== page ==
Florence Winter Bennett died peacefully on June 24, 2020, just shy of her 93rd birthday. She was predeceased by the love her life and husband of 62 years, Dr. Alan David Bennett; and by her parents, Max and Anna Weiss Winter.
Born in New York City on July 9, 1927, Florence graduated from the Bronx High School of Science at age 16 and from Baruch College, City College of New York where she studied library science. An extremely strong woman of integrity who freely expressed herself, she and husband Alan created a loving family in St. Paul, Minn., and Great Neck, N.Y., finally settling in Cleveland in 1967.
While being a wife and mother were important, she was also proud to be herself: “I am happy to be all those things, but mainly I am me.” If she had a theme song, it would have been “I Did it My Way.”
Always one to pursue knowledge, Florence was a voracious and fast reader, and eager to learn new things. She regularly waded through stacks of magazines and newspapers. She usually had many books in progress to satisfy her varied interests and hungry intellect, and to prepare for the several book clubs she attended.
An avid birder, she sparked Alan’s interest in the hobby and together they literally followed the birds: on annual winter sojourns from the Gulf Coast to California’s Anza-Borrego Desert State Park; and each spring to their back yard in Orange, OH, their favorite Cleveland Metroparks, and the Black Swamp Bird Observatory near Port Clinton.
The couple’s travels also took them on adventures around the world with like-minded friends. They made many visits to their beloved Israel for education, tourism, and to connect with roots and friends, highlighted by a 2008 trip for the b’nai mitzvah of two grandchildren.
Florence pursued many other passions, from sewing, knitting, and crochet – she could make or mend absolutely anything – to enjoying Gilbert & Sullivan and Broadway musicals, to spending time at the Cleveland Museum of Art. She once brought home a guitar she’d learned to play. As it turned out, her motivation was really to encourage her children to pick it up. All four did, becoming proficient guitar players and song leaders – and she never played it again.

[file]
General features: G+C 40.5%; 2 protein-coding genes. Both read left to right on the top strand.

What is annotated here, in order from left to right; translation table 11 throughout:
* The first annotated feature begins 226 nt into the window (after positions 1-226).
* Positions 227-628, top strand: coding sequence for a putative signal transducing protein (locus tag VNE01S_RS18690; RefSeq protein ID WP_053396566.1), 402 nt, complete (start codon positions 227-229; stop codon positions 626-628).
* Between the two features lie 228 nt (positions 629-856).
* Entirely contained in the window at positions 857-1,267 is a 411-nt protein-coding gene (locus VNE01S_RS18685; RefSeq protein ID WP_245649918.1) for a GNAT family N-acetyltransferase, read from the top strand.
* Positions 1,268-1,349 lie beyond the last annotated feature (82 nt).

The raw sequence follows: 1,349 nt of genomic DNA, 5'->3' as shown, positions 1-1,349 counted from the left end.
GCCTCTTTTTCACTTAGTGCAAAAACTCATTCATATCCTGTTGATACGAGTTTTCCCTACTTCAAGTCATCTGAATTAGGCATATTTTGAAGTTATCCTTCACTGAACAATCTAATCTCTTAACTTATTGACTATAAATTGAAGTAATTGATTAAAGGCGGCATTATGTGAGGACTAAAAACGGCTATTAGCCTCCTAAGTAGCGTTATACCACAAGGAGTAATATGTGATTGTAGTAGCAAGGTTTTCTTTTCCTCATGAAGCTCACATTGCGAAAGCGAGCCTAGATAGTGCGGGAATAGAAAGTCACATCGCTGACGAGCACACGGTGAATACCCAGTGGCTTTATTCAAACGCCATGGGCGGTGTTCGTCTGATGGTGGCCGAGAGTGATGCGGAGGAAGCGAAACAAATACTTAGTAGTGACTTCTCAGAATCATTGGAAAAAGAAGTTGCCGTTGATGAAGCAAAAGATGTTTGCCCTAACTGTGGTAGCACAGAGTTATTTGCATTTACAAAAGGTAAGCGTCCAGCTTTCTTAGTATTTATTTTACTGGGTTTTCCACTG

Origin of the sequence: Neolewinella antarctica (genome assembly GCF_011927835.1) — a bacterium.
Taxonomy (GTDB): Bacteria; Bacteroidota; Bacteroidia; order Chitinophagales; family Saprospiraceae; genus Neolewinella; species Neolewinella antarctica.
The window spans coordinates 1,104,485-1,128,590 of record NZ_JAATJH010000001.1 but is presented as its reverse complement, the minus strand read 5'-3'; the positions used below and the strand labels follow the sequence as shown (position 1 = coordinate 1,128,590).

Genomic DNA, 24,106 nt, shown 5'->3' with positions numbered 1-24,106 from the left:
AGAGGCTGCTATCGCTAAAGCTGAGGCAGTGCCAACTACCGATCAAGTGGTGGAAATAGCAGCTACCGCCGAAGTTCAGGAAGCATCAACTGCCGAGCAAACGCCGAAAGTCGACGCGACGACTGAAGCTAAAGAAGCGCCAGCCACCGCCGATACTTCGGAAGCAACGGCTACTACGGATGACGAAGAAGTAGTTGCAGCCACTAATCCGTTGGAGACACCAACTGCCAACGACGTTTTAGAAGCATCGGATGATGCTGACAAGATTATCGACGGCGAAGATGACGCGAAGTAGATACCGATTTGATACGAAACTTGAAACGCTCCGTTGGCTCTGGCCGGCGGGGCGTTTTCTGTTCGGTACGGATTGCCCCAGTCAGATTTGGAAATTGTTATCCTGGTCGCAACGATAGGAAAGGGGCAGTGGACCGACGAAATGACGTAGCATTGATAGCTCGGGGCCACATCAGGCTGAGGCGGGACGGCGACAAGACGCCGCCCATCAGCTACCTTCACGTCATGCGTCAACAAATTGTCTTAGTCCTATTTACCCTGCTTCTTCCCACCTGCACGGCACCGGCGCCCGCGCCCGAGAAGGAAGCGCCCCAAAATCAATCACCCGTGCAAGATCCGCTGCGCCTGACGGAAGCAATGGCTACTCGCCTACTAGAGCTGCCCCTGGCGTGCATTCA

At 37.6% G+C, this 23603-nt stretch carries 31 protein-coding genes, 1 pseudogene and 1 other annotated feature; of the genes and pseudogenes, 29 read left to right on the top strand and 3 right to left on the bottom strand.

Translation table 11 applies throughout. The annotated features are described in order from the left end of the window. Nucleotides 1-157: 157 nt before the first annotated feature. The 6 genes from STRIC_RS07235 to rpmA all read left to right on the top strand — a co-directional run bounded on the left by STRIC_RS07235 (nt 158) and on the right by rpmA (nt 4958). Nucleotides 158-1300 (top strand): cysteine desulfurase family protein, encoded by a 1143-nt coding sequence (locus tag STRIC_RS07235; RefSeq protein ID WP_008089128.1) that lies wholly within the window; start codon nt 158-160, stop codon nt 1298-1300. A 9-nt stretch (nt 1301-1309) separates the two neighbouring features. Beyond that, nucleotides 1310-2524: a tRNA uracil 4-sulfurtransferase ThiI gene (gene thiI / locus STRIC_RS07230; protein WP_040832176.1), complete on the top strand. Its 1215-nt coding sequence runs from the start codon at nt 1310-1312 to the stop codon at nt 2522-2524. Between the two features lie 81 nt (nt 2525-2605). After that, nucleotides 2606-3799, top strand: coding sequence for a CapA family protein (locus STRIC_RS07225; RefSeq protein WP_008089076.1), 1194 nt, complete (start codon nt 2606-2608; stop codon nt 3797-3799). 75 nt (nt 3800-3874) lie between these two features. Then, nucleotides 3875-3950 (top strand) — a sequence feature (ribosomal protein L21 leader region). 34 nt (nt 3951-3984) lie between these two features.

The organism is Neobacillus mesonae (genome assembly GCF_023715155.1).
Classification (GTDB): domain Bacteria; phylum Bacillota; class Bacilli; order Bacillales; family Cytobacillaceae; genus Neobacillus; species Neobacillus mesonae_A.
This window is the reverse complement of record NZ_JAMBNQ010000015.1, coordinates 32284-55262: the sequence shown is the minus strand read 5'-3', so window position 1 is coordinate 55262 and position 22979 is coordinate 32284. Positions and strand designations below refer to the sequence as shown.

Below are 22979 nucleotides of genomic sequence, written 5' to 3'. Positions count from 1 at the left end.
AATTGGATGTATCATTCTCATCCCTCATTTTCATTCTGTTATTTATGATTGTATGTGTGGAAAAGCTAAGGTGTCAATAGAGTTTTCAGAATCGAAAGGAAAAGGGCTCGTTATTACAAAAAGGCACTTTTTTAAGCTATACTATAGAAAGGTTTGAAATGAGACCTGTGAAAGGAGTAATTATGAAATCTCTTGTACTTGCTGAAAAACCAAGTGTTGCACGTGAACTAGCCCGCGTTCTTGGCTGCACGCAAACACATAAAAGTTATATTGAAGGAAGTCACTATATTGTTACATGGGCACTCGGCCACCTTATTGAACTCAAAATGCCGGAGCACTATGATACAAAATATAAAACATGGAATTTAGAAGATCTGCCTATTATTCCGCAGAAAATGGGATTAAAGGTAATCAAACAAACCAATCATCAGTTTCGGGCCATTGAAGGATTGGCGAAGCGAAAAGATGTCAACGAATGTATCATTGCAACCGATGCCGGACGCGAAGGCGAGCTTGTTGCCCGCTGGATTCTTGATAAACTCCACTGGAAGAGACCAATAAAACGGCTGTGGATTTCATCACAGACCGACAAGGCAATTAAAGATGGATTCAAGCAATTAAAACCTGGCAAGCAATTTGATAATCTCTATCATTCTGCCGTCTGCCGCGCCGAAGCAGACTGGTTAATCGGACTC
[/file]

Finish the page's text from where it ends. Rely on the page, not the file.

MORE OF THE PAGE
Florence’s independence didn’t diminish when she moved into Judson Manor in 2012. She befriended many of the wonderful staff and residents in her orbit. Nobody could walk the halls or join her at dinner without witnessing a dozen enthusiastic, “Hi Florence” greetings. It came as no surprise when she organized a regular bridge group at Judson: after all, she and Alan had played weekly most of their lives, and, well, what’s a week without a good bridge game?
Florence’s spirit lives on in the lives of many, among whom are her sister, Terry Tuttle; sons, Barry, Daniel (Devorah Uriel) and Michael (Laura); daughter, Tammy (aka Tema); grandchildren, Kevin (Hali) Paryzer, Andrew Paryzer, Emily Clark (Ray Schubert), Ian Clark, Andrew Bennett and Miriam Bennett; and great-grandchildren Veronica Schubert, Coralie Schubert and – eight weeks ago – Lincoln Paryzer.
A celebration of life will be held at noon June 26 and will be livestreamed for those who wish to attend virtually at bitly.com/smallchapel. The family will receive shiva visitors virtually from 6:30 to 9 p.m. June 27, and from 3 to 5 and 6:30 to 9 p.m. June 28. Minyan will be held both days at 6:30 p.m. Zoom information at email@example.com.
Those who wish to make contributions may consider the Judson Foundation, Cornell Lab of Ornithology, Hospice of the Western Reserve or charity of choice.